Greek Cash Reserves May Only Last One Month

Greece's economic woes continue to worry its euro-zone partner nations as some government officials there have stated that the country only has enough cash to last for about one more month.


As the Greek economy struggles through its fifth year of recession, the Greek government's revenues have fallen to new lows due to losses in personal income tax payments from wage cuts and record high unemployment. At the same time, more Greek business bankruptcies have strained the collections of other taxes, and contributions to Greece's under-funded pension system have all but halted as the number of jobless workers continues to grow.

A few financial observes have said they feel Greece has only enough cash reserves to meet the government's obligations and operating needs until early August, although some government officials have said that they fear that Athens could run out of money as early as mid-July and that whenever it occurs, it could endanger Greece's standing in the euro zone. Recent indications that its euro-zone partners will cover an upcoming EUR3.1 billion bond redemption, have given Greece's debt-laden government a bit of optimism as it negotiates with its creditors on additional austerity measures it must make to secure the next parcel of aid from a promised EUR173 billion bailout. As it stands today, the fact that Greece has raised EUR1.65 billion from the sale of 26-week T-bills suggest the government might have enough cash to hold out until September, when it hopes to receive an additional EUR31 billion payout from creditors.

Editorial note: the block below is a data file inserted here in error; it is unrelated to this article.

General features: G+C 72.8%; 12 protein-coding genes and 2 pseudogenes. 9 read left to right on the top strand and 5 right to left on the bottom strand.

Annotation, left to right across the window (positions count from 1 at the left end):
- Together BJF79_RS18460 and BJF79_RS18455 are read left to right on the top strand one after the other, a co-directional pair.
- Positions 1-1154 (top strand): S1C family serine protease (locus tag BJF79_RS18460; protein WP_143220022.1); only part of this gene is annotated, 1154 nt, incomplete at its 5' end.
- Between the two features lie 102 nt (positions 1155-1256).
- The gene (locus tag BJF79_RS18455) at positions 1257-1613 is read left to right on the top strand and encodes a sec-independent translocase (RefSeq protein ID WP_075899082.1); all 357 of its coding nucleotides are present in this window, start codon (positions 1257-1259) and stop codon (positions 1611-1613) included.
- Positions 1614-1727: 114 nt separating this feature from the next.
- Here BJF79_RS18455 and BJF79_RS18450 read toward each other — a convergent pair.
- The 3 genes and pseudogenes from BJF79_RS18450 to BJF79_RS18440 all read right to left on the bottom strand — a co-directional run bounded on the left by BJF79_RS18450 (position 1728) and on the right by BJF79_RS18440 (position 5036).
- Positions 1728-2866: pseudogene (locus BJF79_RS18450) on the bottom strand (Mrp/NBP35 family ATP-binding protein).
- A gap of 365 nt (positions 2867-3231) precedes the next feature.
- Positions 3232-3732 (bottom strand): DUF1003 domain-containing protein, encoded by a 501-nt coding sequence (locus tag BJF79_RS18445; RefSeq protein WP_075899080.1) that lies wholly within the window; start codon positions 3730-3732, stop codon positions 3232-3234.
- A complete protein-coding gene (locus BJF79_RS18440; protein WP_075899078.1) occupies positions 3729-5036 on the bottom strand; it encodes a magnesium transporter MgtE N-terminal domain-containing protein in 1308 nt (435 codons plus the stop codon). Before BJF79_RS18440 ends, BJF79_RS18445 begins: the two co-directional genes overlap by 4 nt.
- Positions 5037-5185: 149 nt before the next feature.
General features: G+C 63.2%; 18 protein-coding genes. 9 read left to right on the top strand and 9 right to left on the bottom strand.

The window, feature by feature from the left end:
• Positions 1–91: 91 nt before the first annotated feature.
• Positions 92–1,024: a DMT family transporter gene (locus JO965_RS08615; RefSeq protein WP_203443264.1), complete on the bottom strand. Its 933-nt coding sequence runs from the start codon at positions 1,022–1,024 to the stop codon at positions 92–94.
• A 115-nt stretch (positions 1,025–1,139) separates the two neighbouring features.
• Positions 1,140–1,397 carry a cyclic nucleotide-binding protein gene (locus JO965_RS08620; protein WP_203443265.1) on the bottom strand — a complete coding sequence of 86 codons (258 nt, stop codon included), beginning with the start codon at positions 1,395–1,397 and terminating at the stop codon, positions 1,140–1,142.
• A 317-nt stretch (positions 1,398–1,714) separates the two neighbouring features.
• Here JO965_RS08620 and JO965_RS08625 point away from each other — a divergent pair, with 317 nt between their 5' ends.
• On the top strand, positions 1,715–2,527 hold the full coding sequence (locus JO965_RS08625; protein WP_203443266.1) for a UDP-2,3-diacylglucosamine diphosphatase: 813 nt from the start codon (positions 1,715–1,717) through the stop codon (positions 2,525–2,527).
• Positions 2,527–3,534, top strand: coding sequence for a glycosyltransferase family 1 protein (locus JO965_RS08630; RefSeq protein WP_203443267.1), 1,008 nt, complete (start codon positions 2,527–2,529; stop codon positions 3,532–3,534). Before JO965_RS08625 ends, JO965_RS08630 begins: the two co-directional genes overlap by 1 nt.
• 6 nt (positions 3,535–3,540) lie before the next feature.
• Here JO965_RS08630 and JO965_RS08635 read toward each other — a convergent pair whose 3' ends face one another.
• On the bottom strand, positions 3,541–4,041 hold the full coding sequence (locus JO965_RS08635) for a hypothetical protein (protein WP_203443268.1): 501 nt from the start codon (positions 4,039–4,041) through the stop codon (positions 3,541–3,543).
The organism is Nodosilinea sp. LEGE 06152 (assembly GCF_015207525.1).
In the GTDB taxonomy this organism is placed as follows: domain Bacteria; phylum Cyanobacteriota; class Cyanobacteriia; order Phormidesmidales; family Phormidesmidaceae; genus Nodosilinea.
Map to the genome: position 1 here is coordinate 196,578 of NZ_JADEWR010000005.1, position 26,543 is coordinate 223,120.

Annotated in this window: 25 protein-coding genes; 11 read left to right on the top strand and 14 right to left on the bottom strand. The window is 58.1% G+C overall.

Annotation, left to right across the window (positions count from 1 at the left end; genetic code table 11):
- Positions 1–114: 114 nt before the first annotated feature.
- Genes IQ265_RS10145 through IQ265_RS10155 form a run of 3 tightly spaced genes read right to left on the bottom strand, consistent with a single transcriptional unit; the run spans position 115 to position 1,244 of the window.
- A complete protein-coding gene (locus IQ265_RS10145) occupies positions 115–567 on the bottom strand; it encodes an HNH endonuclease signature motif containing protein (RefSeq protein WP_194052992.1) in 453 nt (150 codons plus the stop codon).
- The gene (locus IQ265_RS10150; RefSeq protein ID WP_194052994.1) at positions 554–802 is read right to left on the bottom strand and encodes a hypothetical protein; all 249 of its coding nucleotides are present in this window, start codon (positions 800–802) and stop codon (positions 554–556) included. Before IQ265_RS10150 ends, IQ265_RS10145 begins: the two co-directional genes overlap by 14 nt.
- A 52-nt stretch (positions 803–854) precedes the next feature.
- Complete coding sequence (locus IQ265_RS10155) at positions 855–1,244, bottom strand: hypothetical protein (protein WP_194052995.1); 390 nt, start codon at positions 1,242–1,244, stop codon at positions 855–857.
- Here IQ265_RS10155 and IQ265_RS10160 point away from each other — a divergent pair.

None of the news is particularly inspiring and just a few weeks ago, former Greek Prime Minister Lucas Papademos said the government there will run out of money altogether by the end of July at the latest. Even though inspectors from the European Commission, the International Monetary Fund and the European Central Bank are currently in the process of reviewing Greece's stumbling overhaul program, any reports on the progress made by the reforms so far are not expected until late July.

Newly-appointed Greek Finance Minister Yannis Stournaras said there is a certainty that the needs for August will be covered, at least in terms of the bonds, but also warned that ├ČOur first concern is to secure interim financing until the next batch of aid is received.├« The only mildly bright spot in the recent findings has been that Greek officials reported that the state budget deficit amounted to EUR12.3 billion versus EUR13.1 billion for the same period a year earlier. Whether Greece can hang on for one month, or for one year, the financial instability of that nation will continue to haunt its euro-zone partner countries for some time to come.

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